AVILA DIANA: CREATING A SPACE FOR MUCH NEEDED DIVERSITY
Interview with Founder Avila Chidume
JUNE 10TH 2020
Avila Diana, founded by Avila Chidume, is the incredible business that creates and designs unique celebratory cards with the main focus of inclusivity and diverse representation. Avila Chidume set out with the goal in mind to create a space where the under-represented community's such as BAME, LGBTQA+ etc. can find themselves within mainstream commercial media.
“Currently, I mainly work alone with help from my silbings who assit me with market stalls and finances when they are available. My ultimate goal is to spread awareness, create dialogue and encourage all businesses to reassess their diversity ethos. Additionally, I hope to create positive change through my work and to one day employ a team of artists from these marginalised groups to create artwork which shares their stories on this platform."
We were fortunate enough to be joined by Avila to discuss the importance of representation and diversity within mainstream brands and the world of consumerism as well as talking about her goals and plans for the future of the awe-inspiring brand.
I think the most important question to ask right now is of course, how are you coping mentally during these times in regard to not only the pandemic, but the global rise of the Black Lives Matter movement?
I’m just taking each day as it comes, some days are great others are hell. When lockdown was announced I was in the middle of my dissertation which was on how Black doctors are disproportionately prosecuted in medical malpractice cases. My heart was already heavy from researching into it and seeing reports denying it when statistics were there. Then reports started coming in on Black and Asian workers dying from COVID-19 and the Government’s disturbing response to that. Now I feel like I’m on a campaign to justify to people why black people deserve to be treated like human beings. The whole process has been exhausting, my heart is aching for the victims of police brutality and global systematic oppression.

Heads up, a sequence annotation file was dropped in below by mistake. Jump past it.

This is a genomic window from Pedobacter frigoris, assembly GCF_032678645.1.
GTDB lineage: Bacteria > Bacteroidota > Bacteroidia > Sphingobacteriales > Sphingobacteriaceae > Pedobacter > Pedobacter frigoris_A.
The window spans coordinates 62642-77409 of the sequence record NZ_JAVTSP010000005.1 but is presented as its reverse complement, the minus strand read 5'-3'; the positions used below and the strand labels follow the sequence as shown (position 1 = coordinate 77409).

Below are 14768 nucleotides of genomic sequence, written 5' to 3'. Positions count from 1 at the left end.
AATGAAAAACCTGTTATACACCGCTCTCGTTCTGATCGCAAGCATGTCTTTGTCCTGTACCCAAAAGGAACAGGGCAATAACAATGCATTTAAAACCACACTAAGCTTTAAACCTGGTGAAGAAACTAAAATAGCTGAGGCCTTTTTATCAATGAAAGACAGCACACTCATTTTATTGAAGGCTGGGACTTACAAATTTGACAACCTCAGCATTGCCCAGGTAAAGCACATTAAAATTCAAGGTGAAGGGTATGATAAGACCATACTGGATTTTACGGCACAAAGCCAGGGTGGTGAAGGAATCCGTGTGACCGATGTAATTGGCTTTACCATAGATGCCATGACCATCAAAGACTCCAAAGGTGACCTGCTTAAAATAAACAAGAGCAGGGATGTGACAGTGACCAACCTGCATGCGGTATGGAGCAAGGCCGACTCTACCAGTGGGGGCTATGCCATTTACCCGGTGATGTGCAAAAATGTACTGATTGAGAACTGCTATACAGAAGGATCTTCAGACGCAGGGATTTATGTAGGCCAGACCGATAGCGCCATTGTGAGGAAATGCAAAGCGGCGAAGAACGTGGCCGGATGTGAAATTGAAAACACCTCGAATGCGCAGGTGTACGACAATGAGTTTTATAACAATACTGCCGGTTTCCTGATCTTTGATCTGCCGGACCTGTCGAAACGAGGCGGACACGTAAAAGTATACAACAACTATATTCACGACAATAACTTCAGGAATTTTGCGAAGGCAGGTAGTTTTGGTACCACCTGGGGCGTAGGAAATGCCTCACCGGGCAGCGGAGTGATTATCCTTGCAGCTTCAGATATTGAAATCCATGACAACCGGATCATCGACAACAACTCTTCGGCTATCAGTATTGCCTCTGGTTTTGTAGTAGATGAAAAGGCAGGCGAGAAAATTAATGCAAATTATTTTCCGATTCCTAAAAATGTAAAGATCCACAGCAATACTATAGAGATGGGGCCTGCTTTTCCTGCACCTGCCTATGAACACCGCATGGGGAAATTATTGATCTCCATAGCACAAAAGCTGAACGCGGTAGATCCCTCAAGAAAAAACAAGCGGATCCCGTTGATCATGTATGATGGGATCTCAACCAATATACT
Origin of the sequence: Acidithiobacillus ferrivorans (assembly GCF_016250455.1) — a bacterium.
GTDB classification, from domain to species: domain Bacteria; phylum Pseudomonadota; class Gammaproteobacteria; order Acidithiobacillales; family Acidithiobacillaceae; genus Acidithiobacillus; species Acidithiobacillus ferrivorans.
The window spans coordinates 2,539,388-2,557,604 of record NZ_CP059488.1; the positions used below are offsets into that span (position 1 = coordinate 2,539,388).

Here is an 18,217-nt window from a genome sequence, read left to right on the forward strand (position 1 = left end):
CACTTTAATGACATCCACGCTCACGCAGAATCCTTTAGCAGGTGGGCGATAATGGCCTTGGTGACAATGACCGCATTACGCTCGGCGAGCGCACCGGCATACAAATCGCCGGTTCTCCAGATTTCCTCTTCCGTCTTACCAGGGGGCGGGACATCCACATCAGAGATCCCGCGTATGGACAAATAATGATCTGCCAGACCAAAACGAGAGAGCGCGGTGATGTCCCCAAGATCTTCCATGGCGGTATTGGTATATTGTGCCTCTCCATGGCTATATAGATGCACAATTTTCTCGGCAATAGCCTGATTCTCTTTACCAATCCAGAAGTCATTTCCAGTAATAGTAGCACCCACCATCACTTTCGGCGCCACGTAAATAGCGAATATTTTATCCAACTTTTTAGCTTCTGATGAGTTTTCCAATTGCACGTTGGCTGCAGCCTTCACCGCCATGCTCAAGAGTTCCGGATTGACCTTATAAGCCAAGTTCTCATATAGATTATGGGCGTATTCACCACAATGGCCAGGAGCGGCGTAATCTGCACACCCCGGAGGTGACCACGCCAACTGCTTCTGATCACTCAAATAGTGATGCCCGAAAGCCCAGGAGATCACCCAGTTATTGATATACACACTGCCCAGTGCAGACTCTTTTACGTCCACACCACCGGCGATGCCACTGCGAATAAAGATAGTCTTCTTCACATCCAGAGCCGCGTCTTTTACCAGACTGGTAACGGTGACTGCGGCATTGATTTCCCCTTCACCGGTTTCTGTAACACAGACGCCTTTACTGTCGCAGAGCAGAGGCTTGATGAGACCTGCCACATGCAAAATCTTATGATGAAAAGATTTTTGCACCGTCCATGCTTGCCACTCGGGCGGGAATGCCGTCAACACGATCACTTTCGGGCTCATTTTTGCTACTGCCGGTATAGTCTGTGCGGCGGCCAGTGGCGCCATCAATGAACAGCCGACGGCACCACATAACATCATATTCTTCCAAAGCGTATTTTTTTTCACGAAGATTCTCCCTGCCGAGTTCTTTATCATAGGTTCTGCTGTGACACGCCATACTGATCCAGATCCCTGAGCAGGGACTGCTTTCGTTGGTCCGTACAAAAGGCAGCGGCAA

Of course, I think that is all we can do right now is just take it one day at a time! What are the main things you are doing to remain positive?
Two things are really helping me. The first is the unconditional love and support I have been receiving from friends and family members, who are reading everything I’m sharing online and reaching out to make sure I’m okay. The second is continuing to operate my business, Avila.Diana. I created it when I was suffering from severe depression and just wanted to do something positive. The amount of support I have been receiving from people, actively seeking out black owned businesses to support, has been overwhelming in the best way and I am so grateful.
That's amazing. The business is incredible and the cards are so important and beautiful - why was it important for you to start your business and create these gorgeous inclusive cards?
I grew up without much positive representation. I was very observant of the world around me and saw whiteness being centred and prioritised within the media, this really affected my self-esteem growing up. I distinctly remember how those experiences made me feel and the way I began to hate myself.
I never want anyone growing up, or even grown, to feel that way. Imagine spending your whole life seeing someone who looks like you portrayed negatively, as the media does with harmful stereotypes. It doesn’t take long before you begin to think that that’s all you are.
But I also have young relatives and I want them to be able to see themselves reflected in everything they do. So, they never think for a second that they don’t deserve something as basic as a birthday card with a Black kid on it.
That is so inpiring and this is why it is so important we are having all these conversations right now, as a black business woman, what have been the obstacles you have faced and the challenges you have had to overcome?
I get very anxious about the spaces I enter now. I’m constantly worried that I’m not actually valued, that the reason I am there is for them to tick a diversity quota. This paranoia has not been helped by people telling me that the reason my business is successful is because I’m Black and female.